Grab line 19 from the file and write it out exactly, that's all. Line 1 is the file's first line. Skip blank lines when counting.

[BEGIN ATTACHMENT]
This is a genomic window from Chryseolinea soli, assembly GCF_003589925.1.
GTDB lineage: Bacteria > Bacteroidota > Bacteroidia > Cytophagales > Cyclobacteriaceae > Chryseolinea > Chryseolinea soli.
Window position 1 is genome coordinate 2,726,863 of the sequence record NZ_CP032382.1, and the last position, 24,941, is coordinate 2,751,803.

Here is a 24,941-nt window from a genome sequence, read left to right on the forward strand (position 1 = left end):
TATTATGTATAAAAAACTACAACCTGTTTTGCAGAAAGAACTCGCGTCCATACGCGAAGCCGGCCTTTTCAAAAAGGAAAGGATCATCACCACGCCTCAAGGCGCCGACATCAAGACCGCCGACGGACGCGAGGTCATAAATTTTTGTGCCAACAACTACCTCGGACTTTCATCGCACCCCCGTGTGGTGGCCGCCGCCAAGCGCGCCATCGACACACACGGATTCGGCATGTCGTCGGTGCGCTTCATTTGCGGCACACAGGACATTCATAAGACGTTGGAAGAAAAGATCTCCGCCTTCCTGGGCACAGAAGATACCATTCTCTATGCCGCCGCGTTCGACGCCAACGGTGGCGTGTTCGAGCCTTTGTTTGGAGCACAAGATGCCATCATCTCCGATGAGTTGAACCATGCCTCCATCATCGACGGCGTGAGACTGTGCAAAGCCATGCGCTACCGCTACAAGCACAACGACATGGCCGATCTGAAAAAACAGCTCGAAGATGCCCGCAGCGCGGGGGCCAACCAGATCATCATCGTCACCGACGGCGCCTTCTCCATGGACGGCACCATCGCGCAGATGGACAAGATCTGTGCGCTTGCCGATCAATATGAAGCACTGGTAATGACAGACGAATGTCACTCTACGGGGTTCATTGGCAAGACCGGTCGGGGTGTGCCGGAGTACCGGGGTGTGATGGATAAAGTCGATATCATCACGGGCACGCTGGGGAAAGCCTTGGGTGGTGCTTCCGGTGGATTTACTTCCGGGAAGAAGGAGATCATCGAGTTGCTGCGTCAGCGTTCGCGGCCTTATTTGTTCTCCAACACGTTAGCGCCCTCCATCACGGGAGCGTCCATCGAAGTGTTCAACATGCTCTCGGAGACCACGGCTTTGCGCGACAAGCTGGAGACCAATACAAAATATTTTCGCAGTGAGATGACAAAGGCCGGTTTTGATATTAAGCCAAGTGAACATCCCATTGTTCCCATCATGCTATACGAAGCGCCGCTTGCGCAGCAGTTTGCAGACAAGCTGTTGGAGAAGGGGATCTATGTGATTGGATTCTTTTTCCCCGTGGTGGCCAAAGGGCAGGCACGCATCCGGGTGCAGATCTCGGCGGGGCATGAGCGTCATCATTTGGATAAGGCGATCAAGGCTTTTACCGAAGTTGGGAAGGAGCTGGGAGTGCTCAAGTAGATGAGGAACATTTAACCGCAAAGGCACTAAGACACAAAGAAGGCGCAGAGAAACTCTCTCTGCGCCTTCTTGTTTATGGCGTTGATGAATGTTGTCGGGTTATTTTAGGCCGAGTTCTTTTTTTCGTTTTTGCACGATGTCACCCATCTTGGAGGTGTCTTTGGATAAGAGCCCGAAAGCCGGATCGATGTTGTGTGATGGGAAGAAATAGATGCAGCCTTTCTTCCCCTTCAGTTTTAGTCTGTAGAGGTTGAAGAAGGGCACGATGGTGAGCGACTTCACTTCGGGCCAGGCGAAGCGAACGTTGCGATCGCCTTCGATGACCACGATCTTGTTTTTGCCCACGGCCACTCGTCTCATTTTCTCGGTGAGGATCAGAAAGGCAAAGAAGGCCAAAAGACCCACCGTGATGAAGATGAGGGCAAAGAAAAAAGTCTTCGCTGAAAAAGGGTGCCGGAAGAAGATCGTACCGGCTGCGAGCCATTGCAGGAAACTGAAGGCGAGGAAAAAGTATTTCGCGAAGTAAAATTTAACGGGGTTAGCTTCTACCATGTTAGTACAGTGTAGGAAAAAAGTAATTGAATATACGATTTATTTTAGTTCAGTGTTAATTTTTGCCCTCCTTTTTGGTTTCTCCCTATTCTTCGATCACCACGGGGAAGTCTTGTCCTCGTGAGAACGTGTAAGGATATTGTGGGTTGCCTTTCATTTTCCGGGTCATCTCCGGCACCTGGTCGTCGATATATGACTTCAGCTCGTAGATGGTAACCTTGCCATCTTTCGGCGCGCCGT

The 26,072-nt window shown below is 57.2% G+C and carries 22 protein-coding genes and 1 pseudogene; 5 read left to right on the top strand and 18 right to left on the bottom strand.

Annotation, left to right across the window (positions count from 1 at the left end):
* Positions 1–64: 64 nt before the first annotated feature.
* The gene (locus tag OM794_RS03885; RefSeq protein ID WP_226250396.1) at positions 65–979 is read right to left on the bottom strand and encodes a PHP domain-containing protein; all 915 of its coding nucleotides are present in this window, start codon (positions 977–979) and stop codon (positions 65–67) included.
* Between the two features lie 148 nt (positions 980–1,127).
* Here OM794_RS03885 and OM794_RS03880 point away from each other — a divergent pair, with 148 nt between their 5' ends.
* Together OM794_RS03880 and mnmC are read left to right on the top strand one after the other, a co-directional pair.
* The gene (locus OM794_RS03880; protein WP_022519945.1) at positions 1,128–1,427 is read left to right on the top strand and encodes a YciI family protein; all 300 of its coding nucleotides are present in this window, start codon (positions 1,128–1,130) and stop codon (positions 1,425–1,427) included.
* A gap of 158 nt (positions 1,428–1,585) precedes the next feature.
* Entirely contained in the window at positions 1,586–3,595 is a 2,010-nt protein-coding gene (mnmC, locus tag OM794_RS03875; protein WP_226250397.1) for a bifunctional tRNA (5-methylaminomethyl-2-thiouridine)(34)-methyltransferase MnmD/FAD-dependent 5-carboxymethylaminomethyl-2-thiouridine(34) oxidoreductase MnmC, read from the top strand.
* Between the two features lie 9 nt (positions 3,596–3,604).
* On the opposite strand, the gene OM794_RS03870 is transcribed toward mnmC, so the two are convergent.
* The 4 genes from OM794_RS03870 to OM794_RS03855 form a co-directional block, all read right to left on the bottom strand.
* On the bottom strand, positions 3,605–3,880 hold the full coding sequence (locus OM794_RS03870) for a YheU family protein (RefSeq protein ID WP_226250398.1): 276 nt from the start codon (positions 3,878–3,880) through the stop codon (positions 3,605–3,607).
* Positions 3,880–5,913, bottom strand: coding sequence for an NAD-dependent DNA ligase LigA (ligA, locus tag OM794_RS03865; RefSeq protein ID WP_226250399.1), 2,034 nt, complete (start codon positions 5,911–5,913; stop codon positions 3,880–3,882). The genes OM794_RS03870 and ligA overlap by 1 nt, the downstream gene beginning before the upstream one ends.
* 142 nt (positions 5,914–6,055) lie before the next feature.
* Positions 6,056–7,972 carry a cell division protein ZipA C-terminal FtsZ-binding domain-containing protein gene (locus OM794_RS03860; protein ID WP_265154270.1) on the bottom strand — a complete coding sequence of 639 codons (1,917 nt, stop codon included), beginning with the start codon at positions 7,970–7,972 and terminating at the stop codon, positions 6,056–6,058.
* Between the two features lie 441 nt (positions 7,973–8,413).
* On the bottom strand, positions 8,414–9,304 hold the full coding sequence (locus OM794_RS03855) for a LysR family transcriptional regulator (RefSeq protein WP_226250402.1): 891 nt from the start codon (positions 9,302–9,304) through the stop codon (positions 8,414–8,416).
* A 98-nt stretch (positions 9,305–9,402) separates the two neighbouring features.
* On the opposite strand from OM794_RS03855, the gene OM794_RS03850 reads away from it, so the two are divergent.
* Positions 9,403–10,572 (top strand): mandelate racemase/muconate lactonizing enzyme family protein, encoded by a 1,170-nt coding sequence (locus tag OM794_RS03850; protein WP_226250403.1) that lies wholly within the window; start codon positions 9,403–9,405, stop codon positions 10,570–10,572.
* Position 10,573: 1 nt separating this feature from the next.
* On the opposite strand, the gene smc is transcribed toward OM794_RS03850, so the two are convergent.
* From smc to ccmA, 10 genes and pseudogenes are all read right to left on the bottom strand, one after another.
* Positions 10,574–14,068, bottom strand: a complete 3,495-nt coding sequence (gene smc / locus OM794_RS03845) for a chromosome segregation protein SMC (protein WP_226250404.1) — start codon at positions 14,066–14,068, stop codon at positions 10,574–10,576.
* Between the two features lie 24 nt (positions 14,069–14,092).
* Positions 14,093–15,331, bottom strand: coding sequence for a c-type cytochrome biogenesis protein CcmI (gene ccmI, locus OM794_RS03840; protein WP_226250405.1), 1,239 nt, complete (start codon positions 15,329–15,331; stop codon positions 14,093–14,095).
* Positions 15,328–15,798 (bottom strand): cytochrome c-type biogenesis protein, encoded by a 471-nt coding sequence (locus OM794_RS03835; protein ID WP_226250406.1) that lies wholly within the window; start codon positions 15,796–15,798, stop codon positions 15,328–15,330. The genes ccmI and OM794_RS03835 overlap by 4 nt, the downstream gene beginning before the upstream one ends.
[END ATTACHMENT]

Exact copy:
* On the bottom strand, positions 3,605–3,880 hold the full coding sequence (locus OM794_RS03870) for a YheU family protein (RefSeq protein ID WP_226250398.1): 276 nt from the start codon (positions 3,878–3,880) through the stop codon (positions 3,605–3,607).